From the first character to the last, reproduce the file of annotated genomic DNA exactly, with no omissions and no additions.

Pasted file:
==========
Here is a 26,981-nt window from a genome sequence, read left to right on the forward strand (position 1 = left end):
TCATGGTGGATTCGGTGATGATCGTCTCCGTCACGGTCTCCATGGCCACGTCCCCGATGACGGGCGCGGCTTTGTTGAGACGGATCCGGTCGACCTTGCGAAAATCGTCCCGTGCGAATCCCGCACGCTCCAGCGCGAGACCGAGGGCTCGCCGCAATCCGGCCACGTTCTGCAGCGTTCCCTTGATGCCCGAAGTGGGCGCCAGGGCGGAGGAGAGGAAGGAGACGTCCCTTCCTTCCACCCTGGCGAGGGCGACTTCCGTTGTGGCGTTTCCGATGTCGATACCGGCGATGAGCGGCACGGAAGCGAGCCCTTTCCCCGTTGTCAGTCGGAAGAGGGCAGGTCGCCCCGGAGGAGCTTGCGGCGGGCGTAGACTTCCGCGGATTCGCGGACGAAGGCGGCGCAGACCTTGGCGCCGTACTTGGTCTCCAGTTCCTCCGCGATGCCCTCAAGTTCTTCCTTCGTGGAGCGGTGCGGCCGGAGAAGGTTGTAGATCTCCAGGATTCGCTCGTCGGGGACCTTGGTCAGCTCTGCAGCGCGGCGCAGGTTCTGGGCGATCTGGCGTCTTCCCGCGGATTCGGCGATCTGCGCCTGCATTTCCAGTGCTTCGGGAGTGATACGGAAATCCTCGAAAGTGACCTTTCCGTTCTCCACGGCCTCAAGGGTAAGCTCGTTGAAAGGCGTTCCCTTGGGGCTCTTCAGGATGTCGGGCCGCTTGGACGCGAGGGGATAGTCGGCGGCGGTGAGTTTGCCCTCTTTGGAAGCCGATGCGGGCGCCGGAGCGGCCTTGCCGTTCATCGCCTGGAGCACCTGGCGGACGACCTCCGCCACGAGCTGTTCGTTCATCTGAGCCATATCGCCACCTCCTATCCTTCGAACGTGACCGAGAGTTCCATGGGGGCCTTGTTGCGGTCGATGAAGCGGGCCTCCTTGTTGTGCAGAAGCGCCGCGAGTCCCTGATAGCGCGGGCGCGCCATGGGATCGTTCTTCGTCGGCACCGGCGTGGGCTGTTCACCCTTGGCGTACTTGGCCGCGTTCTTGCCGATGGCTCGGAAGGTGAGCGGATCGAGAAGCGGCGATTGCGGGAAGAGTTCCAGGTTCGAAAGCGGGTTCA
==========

Here is a 26,981-nt window from a genome sequence, read left to right on the forward strand (position 1 = left end):
TCATGGTGGATTCGGTGATGATCGTCTCCGTCACGGTCTCCATGGCCACGTCCCCGATGACGGGCGCGGCTTTGTTGAGACGGATCCGGTCGACCTTGCGAAAATCGTCCCGTGCGAATCCCGCACGCTCCAGCGCGAGACCGAGGGCTCGCCGCAATCCGGCCACGTTCTGCAGCGTTCCCTTGATGCCCGAAGTGGGCGCCAGGGCGGAGGAGAGGAAGGAGACGTCCCTTCCTTCCACCCTGGCGAGGGCGACTTCCGTTGTGGCGTTTCCGATGTCGATACCGGCGATGAGCGGCACGGAAGCGAGCCCTTTCCCCGTTGTCAGTCGGAAGAGGGCAGGTCGCCCCGGAGGAGCTTGCGGCGGGCGTAGACTTCCGCGGATTCGCGGACGAAGGCGGCGCAGACCTTGGCGCCGTACTTGGTCTCCAGTTCCTCCGCGATGCCCTCAAGTTCTTCCTTCGTGGAGCGGTGCGGCCGGAGAAGGTTGTAGATCTCCAGGATTCGCTCGTCGGGGACCTTGGTCAGCTCTGCAGCGCGGCGCAGGTTCTGGGCGATCTGGCGTCTTCCCGCGGATTCGGCGATCTGCGCCTGCATTTCCAGTGCTTCGGGAGTGATACGGAAATCCTCGAAAGTGACCTTTCCGTTCTCCACGGCCTCAAGGGTAAGCTCGTTGAAAGGCGTTCCCTTGGGGCTCTTCAGGATGTCGGGCCGCTTGGACGCGAGGGGATAGTCGGCGGCGGTGAGTTTGCCCTCTTTGGAAGCCGATGCGGGCGCCGGAGCGGCCTTGCCGTTCATCGCCTGGAGCACCTGGCGGACGACCTCCGCCACGAGCTGTTCGTTCATCTGAGCCATATCGCCACCTCCTATCCTTCGAACGTGACCGAGAGTTCCATGGGGGCCTTGTTGCGGTCGATGAAGCGGGCCTCCTTGTTGTGCAGAAGCGCCGCGAGTCCCTGATAGCGCGGGCGCGCCATGGGATCGTTCTTCGTCGGCACCGGCGTGGGCTGTTCACCCTTGGCGTACTTGGCCGCGTTCTTGCCGATGGCTCGGAAGGTGAGCGGATCGAGAAGCGGCGATTGCGGGAAGAGTTCCAGGTTCGAAAGCGGGTTCA